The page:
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Brand New - Interview About Censorship With Allan Bryce
By James Whittington, Wednesday 6th October 2010

Allan BryceDuring FrightFest 2010 Jake West premiered his new stunning documentary, Video Nasties: Moral Panic, Censorship And Videotape which forms part of a 3-disc set entitled Video Nasties: The Definitive Guide. Afterwards a team of experts took to the stage to discuss the subject. One of them was Allan Bryce, a man who has written books on such a subject and was editor of Dark Side Magazine for two decades. Here he discusses the subject of video nasties as well as his opinion on censorship.

HC: Have you always been a big fan of horror cinema?

AB: Yes, I guess because when I was growing up in the 60s my imagination was stimulated by shows like The Outer Limits and The Twilight Zone and particularly Tales of Mystery and Imagination and Jonathan Miller’s wonderful Omnibus adaptation of the M.R. James story, Whistle and I'll Come To You. I was too young to get in to see all the 'X' certificate movies and spent a lot of time fantasising about how scary they would be if I could! Mags like Famous Monsters fed my interest, and I was a voracious reader of sci-fi and horror, my favourite authors being Ray Bradbury, Richard Matheson, Robert Bloch and the underrated Fredric Brown (The Screaming Mimi). Fredric Brown's Nightmares and Geezenstacks was my favourite book for a while… must buy a new copy some time. I used to buy the Aurora monster models too, and my bedroom wall was plastered with posters from 50s horror flicks. My parents were very worried about my mental health, as I recall. They still are, come to think of it.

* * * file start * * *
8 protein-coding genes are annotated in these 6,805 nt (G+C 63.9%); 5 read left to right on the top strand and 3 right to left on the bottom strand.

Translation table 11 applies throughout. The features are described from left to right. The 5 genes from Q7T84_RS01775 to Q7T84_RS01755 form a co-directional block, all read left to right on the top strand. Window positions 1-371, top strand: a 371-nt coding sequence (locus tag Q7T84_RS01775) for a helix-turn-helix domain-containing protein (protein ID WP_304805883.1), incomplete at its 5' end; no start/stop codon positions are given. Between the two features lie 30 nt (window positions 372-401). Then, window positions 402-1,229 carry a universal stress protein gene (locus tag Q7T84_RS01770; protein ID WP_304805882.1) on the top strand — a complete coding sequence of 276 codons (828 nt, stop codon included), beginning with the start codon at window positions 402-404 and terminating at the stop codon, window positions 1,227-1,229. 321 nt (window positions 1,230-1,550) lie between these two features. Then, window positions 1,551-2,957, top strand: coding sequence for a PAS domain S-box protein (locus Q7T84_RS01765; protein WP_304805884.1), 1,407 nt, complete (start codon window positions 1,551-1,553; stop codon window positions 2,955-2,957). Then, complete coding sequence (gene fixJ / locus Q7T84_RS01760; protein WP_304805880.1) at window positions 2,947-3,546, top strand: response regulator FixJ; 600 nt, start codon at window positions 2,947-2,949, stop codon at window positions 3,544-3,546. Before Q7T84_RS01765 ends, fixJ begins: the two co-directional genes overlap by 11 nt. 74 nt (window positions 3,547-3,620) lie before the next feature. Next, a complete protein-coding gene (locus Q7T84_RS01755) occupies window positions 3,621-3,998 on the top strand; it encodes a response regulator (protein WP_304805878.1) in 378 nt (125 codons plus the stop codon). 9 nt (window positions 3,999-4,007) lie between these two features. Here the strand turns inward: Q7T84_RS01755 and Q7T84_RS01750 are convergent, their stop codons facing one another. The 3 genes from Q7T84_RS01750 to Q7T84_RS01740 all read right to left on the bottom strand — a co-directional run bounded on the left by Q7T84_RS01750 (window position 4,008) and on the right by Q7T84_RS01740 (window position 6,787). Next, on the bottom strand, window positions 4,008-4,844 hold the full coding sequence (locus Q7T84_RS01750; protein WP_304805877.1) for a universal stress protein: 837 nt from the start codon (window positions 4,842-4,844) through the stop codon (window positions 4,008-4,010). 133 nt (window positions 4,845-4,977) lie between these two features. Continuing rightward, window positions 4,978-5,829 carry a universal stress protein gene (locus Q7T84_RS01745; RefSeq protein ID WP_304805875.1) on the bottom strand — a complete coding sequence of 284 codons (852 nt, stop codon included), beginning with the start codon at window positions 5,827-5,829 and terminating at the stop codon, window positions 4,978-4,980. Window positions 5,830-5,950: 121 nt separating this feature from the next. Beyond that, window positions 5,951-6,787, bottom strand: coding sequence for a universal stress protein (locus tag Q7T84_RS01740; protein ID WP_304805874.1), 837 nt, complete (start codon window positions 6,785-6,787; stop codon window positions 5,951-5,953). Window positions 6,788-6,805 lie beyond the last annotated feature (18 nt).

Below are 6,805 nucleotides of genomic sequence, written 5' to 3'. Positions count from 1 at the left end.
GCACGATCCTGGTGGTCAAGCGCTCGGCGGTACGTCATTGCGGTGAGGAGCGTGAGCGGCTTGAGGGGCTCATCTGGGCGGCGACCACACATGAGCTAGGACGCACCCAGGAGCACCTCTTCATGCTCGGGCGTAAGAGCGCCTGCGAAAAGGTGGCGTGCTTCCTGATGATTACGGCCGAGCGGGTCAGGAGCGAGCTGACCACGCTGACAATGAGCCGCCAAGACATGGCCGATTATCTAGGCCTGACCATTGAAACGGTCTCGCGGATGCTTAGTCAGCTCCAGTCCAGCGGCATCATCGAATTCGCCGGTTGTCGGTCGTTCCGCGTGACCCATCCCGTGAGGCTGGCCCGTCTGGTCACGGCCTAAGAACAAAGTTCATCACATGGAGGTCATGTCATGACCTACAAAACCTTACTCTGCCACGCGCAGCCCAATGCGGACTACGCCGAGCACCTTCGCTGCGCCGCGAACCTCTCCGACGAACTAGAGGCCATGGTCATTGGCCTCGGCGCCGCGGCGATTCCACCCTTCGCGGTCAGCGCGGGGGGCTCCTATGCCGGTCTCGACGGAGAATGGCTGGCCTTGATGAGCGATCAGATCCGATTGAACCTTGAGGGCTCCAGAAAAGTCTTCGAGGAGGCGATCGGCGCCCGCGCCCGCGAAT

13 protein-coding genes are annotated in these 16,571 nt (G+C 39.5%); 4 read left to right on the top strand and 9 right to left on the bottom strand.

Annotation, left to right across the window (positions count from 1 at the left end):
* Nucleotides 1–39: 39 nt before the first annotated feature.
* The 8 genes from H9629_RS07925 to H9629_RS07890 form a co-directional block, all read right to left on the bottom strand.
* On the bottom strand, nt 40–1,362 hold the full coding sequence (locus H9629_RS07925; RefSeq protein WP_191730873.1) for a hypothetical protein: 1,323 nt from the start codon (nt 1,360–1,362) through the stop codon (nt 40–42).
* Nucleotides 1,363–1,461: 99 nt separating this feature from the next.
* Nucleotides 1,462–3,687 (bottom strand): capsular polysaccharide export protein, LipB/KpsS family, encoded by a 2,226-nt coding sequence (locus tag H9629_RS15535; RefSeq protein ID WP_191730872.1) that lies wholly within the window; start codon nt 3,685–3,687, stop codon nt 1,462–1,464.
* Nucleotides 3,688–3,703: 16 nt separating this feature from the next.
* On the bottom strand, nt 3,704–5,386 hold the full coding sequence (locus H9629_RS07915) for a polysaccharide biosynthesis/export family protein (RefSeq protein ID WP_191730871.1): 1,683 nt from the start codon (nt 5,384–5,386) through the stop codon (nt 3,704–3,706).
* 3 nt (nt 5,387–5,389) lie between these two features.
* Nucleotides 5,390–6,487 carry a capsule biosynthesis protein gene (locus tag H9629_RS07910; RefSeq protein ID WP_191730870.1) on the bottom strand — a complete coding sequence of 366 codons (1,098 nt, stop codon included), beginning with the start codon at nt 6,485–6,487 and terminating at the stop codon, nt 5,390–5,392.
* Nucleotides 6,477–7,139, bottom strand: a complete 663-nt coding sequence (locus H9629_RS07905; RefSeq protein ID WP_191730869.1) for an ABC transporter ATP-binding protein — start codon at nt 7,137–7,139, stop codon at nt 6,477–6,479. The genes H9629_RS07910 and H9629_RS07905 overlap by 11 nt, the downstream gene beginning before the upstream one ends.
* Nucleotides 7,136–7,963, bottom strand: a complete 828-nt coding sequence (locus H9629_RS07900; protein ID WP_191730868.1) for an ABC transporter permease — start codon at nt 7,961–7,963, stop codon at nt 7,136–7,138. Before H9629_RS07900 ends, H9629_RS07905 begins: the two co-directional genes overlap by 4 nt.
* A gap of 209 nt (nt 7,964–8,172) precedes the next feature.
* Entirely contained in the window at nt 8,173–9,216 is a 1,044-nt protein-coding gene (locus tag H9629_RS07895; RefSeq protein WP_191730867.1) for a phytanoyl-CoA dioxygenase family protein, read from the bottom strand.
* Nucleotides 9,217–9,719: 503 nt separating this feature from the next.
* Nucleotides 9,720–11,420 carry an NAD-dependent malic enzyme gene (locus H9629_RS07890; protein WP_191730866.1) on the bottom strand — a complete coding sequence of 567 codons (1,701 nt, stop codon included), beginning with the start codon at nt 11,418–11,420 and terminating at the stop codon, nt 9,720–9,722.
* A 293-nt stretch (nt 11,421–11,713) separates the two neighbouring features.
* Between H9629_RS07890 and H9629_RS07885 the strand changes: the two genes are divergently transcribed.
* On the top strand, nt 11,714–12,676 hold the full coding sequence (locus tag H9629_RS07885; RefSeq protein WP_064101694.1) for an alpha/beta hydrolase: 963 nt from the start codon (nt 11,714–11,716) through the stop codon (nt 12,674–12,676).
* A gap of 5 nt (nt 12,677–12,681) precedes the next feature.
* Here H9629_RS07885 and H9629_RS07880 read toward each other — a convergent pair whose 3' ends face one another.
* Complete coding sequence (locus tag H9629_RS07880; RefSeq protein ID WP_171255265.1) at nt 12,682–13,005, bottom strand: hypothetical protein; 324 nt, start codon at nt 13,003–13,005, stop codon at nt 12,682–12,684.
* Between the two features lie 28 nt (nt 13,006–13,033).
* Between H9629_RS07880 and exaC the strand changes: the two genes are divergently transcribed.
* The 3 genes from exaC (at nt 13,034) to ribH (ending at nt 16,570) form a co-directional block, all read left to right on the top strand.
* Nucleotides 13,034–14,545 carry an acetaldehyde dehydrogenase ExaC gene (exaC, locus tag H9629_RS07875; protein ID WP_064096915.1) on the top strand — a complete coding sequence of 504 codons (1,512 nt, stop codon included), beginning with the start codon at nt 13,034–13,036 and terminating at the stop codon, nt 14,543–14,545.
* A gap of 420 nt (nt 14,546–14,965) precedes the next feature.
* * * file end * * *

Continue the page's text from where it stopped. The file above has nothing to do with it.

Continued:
HC: What was the first title you saw that was actually classed as a video nasty?

AB: Probably the 'Strong Uncut' version of Zombie Flesh Eaters released by VIPCO. I’d seen this earlier at the cinema in a cut version alongside The Toolbox Murders and it didn’t make much of an impression on me. The uncut one was a revelation, however, that eye-popping shower scene and the zombie scoff sequences shown in all their offal-spilling glory. I must have screened the video dozens of times for my mates back in the day. It also made me realise just how much we in the UK had been missing out on thanks to the squeamish interfering nannies at the BBFC.

HC: Did you think it deserved the “nasty” label it had been given?